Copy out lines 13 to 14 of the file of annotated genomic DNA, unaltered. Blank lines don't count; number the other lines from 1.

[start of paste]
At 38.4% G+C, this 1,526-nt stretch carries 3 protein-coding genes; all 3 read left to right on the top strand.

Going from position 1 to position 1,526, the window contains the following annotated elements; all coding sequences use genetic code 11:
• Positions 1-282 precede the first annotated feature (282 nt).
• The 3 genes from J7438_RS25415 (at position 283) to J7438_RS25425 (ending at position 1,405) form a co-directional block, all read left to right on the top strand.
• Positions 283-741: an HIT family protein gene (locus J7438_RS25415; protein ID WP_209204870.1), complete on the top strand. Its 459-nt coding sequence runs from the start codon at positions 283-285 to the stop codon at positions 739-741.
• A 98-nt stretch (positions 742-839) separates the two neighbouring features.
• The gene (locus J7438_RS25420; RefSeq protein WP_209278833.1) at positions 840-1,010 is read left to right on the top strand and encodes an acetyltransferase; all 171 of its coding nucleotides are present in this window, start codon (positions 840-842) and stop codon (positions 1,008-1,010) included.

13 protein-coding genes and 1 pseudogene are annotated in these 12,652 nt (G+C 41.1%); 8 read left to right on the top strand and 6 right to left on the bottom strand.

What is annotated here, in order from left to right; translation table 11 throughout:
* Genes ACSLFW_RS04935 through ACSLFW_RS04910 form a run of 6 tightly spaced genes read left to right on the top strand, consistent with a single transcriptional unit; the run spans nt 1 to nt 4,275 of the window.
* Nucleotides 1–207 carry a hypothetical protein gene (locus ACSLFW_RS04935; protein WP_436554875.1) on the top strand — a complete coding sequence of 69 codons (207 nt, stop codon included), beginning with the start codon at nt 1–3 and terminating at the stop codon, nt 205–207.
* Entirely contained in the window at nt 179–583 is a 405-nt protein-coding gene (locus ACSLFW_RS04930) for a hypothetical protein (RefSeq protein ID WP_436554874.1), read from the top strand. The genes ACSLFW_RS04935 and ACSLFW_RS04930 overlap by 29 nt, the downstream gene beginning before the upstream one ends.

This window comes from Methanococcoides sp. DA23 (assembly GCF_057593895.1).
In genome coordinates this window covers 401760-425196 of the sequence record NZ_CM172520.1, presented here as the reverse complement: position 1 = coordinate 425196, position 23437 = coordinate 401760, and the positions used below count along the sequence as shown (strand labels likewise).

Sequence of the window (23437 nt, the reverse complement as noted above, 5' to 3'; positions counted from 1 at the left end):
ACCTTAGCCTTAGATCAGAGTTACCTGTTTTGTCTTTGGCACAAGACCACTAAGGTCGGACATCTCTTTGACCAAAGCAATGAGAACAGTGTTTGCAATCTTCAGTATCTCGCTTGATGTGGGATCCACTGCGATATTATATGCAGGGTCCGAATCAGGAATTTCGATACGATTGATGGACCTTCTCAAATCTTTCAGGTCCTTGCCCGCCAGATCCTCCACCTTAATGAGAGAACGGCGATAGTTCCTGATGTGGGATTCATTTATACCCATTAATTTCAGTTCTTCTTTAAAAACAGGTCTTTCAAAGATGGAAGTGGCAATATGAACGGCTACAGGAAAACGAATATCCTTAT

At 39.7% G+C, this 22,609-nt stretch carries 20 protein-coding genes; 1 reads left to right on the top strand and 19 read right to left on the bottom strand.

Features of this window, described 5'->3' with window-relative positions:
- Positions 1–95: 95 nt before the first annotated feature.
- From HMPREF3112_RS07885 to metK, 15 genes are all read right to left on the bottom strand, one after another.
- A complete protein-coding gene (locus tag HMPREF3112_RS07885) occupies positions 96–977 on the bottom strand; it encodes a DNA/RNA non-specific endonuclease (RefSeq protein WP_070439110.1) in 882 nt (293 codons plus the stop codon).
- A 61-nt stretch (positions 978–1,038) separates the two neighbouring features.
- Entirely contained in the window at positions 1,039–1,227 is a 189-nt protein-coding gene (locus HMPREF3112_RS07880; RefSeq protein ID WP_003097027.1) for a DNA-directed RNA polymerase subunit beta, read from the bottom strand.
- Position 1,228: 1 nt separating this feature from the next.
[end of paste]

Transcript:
This window comes from Methanococcoides sp. DA23 (assembly GCF_057593895.1).
In genome coordinates this window covers 401760-425196 of the sequence record NZ_CM172520.1, presented here as the reverse complement: position 1 = coordinate 425196, position 23437 = coordinate 401760, and the positions used below count along the sequence as shown (strand labels likewise).